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Enemy at the Gates

Many German critics shat all over this $80 million epic when it opened at the Berlin Film Festival earlier this year. The chief complaint about this lavish depiction of the German invasion of Russia during the pivotal World War II battle of Stalingrad (1942 to 1943) is that the movie had gone Hollywood. Financed with German money, Enemy nonetheless stars American Ed Harris as Major Konig, the Nazi sharpshooter, and British Jude Law as Vassili Zaitsev, the real-life Russian sniper who tries to bring Konig down. Worse, the core of the movie involves Vassili’s romantic rivalry with his political-officer friend Danilov (British Joseph Fiennes) over the affections of Tania (Rachel Weisz, another Brit), the Jewish soldier who truly loves Vassili. Accounts vary over who really loved whom, and William Craig’s nonfiction book Enemy at the Gates only inspired the script by Alain Godard and director Jean-Jacques Annaud, both French. It’s not a strict adaptation, so things get made up.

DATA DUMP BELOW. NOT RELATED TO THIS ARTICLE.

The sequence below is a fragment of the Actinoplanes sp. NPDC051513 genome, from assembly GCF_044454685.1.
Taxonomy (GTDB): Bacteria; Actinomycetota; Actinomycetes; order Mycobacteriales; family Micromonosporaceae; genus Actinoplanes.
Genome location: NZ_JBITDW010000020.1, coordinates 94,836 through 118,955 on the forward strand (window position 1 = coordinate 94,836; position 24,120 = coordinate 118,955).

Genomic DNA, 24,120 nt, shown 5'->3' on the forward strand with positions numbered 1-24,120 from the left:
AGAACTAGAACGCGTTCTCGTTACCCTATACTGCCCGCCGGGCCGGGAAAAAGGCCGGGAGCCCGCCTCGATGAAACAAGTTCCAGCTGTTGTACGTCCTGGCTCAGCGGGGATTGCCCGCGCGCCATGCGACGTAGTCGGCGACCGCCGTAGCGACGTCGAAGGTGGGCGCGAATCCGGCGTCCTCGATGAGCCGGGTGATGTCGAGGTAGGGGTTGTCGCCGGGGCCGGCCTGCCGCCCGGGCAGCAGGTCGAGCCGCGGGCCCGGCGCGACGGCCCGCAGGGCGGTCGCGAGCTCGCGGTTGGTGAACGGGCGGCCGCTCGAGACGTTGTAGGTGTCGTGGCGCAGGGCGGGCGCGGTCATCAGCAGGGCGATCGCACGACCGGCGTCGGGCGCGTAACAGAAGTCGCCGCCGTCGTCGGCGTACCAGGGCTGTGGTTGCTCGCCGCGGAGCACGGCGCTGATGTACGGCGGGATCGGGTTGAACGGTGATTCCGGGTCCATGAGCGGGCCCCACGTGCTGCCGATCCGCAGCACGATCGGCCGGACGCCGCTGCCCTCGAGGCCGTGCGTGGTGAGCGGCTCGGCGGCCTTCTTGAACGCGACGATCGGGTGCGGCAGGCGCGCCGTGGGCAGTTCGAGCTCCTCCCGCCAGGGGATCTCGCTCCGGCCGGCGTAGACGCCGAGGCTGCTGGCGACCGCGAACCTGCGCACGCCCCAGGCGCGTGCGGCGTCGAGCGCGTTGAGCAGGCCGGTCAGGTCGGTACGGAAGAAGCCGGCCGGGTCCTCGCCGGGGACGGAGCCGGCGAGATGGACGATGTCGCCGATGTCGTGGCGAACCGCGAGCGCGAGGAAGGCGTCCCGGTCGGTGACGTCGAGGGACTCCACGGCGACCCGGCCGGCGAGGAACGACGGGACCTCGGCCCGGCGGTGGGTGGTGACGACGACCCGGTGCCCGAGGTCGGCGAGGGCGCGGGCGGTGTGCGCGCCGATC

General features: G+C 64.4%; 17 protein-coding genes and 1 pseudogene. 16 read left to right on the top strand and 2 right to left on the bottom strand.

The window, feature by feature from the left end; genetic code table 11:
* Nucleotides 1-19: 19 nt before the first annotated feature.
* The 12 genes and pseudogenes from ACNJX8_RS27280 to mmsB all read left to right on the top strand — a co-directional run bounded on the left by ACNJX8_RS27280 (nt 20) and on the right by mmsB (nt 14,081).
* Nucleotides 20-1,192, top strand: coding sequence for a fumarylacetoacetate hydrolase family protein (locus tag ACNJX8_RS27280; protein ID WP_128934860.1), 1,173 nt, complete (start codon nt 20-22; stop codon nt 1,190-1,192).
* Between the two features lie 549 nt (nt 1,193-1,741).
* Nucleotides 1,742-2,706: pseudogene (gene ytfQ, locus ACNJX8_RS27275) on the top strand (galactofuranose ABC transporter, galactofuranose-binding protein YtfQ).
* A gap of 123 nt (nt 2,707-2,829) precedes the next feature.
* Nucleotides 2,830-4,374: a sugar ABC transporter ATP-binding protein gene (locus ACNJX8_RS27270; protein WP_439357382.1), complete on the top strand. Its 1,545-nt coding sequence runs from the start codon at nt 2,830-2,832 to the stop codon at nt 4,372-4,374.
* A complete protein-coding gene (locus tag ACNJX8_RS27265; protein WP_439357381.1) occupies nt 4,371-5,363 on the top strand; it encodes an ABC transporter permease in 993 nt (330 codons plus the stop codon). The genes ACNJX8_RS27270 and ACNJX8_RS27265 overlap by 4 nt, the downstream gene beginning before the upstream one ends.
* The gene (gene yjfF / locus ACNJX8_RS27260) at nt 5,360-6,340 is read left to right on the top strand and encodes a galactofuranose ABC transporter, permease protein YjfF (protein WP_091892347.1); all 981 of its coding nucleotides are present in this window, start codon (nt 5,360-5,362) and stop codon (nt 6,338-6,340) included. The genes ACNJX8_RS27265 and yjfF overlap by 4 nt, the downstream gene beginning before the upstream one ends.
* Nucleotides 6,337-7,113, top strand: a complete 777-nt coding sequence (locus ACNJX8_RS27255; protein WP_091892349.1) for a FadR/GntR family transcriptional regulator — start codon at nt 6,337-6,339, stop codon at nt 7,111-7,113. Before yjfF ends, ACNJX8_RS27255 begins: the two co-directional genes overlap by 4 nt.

Still, despite the flak about romantic cliches and miscast actors, Annaud’s film boasts harrowing battle scenes as Russian relief troops are bombarded while crossing the River Volga, and Stalingrad itself is battered by air and sea while tanks and soldiers overrun its streets. In the shell of the city, Vassili and Konig face off in a duel of wits that is meant to mirror the larger battle. Any flaws in execution pale against those moments when the film brings history to vital life.

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